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Richard Wainscoat

Preserving the dark night sky at observatories in the era of LED lighting

Richard Wainscoat is an astronomer at the University of Hawaii. He grew up in Australia, studying physics at the University of Western Australia, then received his PhD in astronomy from the Australian National University. He moved to Hawaii in 1989, attracted by the excellent observatory sites on Maunakea and Haleakala.

He initially studied the structure of galaxies, but later changed fields to study Near-Earth Objects (NEOs), and has led the Pan-STARRS survey for NEOs.

He is part of the team that recently discovered the first Interstellar Object, `Oumuamua. During his time in Hawaii, he became increasingly concerned by the growth of lighting in Hawaii, and led efforts in Hawaii to maintain the dark night sky at Hawaii’s observatories.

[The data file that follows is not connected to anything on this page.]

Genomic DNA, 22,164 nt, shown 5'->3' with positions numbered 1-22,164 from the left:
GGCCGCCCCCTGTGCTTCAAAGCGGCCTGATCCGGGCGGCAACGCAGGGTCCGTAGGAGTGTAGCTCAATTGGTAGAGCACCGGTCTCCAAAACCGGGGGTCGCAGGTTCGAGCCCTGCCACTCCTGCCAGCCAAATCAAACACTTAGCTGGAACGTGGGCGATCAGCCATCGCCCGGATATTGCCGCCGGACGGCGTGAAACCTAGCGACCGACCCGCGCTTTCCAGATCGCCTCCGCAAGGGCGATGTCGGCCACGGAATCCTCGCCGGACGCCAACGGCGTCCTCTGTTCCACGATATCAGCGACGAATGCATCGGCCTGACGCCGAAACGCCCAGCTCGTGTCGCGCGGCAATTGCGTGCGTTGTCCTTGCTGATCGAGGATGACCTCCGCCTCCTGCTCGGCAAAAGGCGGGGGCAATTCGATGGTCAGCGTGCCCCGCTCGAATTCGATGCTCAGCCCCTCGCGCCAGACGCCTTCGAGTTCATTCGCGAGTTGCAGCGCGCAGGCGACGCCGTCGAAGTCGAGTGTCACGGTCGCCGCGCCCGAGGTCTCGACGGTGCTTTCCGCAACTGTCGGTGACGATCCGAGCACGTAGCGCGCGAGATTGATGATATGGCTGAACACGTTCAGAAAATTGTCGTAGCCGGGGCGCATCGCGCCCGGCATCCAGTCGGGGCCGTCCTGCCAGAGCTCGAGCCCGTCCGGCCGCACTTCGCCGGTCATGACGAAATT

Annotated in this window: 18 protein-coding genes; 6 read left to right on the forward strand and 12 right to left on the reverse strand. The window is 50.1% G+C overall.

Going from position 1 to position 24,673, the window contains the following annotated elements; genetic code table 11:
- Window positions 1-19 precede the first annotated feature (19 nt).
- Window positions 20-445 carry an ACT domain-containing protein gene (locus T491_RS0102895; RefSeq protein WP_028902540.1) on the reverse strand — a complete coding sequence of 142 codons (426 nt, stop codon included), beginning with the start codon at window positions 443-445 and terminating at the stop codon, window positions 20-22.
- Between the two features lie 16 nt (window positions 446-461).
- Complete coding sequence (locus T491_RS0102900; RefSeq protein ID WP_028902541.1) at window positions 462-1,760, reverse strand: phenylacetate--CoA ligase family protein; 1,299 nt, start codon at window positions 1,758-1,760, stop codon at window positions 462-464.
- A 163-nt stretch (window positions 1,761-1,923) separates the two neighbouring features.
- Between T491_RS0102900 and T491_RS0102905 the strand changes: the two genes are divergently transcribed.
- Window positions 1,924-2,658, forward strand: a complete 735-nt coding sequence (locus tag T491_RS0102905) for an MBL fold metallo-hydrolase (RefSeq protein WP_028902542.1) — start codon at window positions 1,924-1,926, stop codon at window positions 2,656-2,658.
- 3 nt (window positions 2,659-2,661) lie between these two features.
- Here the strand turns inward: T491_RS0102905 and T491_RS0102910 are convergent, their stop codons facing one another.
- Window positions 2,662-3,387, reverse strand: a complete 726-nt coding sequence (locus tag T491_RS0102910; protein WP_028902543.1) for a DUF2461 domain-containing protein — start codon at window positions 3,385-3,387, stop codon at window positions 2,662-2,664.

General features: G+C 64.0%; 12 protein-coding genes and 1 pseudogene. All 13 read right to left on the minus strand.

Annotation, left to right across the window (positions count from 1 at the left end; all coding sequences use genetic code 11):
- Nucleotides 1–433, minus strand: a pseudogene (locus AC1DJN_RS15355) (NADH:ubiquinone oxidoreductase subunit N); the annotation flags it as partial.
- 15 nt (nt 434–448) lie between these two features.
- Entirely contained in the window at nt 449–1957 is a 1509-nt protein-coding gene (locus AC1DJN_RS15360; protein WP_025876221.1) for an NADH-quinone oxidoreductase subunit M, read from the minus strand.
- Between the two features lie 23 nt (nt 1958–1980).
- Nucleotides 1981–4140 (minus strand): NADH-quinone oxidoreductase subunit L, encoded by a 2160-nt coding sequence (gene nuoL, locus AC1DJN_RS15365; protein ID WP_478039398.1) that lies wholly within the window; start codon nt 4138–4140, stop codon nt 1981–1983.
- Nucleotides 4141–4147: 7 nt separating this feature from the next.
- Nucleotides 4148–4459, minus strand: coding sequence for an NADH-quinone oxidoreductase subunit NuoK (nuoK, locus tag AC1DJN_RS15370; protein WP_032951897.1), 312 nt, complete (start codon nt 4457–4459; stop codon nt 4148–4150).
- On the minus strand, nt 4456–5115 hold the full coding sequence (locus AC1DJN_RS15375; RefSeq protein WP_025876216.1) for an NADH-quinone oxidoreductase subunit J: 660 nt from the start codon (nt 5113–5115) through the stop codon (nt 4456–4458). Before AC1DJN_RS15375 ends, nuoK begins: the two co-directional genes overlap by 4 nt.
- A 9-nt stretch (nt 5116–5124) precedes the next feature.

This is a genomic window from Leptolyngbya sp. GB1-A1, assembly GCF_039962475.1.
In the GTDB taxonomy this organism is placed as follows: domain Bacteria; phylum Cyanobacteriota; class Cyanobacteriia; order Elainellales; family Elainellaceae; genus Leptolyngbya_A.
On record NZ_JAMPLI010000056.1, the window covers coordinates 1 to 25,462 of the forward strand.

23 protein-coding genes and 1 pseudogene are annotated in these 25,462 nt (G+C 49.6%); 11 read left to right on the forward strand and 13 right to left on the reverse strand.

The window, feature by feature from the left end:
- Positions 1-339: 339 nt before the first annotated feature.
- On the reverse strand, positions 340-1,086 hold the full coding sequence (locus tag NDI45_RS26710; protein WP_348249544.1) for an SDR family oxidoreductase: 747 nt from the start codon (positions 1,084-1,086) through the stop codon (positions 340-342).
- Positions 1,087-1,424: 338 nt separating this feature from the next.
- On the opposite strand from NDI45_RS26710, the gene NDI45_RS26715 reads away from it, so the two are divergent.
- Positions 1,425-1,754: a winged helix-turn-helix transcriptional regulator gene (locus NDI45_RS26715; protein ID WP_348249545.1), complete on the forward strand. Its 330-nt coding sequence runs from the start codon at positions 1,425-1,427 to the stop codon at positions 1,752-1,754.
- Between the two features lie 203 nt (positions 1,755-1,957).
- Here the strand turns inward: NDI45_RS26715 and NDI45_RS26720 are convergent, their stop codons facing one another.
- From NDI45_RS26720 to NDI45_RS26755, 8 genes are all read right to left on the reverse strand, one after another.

He is the current liaison between the International Astronomical Union and the International Commission on Illumination (CIE).

Preserving the dark night sky at observatories in the era of LED lighting

Astronomy has benefited for many years from the orange color of sodium lighting. Sodium lighting is deficient in blue light, so Rayleigh scattering is lower; low-pressure sodium light is almost monochromatic, so is an ideal light source for use near to observatories. Advances in energy efficiency of Light Emitting Diodes (LEDs) over the last 10 years is resulting in large scale lighting replacements, and has led to the demise of low-pressure sodium lighting. LEDs provide a one-time opportunity to replace poorly shielded lights with fully-shielded lights (which is very beneficial to dark-sky preservation). However, white LEDs have much more blue light than the sodium lights that they replace. As a result, LED light reflected from the ground is a major concern due to increased Rayleigh scattering. The techniques that are being used to preserve the dark night sky around Maunakea and other major observatories will be discussed.

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